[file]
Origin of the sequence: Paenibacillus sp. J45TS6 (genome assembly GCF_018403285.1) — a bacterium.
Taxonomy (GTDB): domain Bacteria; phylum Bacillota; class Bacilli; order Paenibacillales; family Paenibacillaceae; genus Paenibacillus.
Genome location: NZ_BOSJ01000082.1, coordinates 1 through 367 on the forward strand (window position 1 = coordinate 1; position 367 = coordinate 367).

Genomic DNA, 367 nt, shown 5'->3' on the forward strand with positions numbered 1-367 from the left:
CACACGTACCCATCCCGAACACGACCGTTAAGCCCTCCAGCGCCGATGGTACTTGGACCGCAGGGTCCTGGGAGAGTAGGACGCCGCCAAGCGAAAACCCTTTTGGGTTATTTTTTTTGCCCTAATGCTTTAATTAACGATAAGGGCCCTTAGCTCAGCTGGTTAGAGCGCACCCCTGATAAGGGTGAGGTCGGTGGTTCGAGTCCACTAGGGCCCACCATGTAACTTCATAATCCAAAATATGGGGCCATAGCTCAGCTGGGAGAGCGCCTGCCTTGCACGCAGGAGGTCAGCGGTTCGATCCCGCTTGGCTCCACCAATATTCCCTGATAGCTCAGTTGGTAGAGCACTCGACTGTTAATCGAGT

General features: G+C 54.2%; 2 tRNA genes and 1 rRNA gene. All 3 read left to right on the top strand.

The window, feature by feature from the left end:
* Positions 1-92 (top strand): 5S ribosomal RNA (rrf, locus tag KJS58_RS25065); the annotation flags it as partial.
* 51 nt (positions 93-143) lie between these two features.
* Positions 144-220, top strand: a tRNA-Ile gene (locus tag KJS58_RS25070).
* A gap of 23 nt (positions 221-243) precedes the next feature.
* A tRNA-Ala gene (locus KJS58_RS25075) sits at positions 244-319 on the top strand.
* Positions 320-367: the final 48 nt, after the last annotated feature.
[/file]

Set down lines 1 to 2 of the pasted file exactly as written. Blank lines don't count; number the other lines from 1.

Origin of the sequence: Paenibacillus sp. J45TS6 (genome assembly GCF_018403285.1) — a bacterium.
Taxonomy (GTDB): domain Bacteria; phylum Bacillota; class Bacilli; order Paenibacillales; family Paenibacillaceae; genus Paenibacillus.